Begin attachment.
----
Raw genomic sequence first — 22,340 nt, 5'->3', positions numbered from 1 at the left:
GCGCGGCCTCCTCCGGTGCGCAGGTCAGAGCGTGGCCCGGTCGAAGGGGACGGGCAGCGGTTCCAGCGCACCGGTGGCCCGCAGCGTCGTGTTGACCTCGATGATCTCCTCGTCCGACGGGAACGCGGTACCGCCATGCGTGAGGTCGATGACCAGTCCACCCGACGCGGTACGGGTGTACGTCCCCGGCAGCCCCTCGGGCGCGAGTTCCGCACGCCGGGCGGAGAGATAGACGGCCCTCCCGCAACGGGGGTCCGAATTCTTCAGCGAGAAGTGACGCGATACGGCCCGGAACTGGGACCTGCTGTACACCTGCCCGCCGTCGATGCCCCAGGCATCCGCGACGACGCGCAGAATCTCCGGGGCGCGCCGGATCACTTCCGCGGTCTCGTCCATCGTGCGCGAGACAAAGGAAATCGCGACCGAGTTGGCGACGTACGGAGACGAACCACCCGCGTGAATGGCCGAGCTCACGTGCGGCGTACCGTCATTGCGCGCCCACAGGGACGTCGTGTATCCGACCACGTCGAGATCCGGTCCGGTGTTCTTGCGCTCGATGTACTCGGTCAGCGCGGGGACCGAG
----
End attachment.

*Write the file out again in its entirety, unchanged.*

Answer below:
Raw genomic sequence first — 22,340 nt, 5'->3', positions numbered from 1 at the left:
GCGCGGCCTCCTCCGGTGCGCAGGTCAGAGCGTGGCCCGGTCGAAGGGGACGGGCAGCGGTTCCAGCGCACCGGTGGCCCGCAGCGTCGTGTTGACCTCGATGATCTCCTCGTCCGACGGGAACGCGGTACCGCCATGCGTGAGGTCGATGACCAGTCCACCCGACGCGGTACGGGTGTACGTCCCCGGCAGCCCCTCGGGCGCGAGTTCCGCACGCCGGGCGGAGAGATAGACGGCCCTCCCGCAACGGGGGTCCGAATTCTTCAGCGAGAAGTGACGCGATACGGCCCGGAACTGGGACCTGCTGTACACCTGCCCGCCGTCGATGCCCCAGGCATCCGCGACGACGCGCAGAATCTCCGGGGCGCGCCGGATCACTTCCGCGGTCTCGTCCATCGTGCGCGAGACAAAGGAAATCGCGACCGAGTTGGCGACGTACGGAGACGAACCACCCGCGTGAATGGCCGAGCTCACGTGCGGCGTACCGTCATTGCGCGCCCACAGGGACGTCGTGTATCCGACCACGTCGAGATCCGGTCCGGTGTTCTTGCGCTCGATGTACTCGGTCAGCGCGGGGACCGAG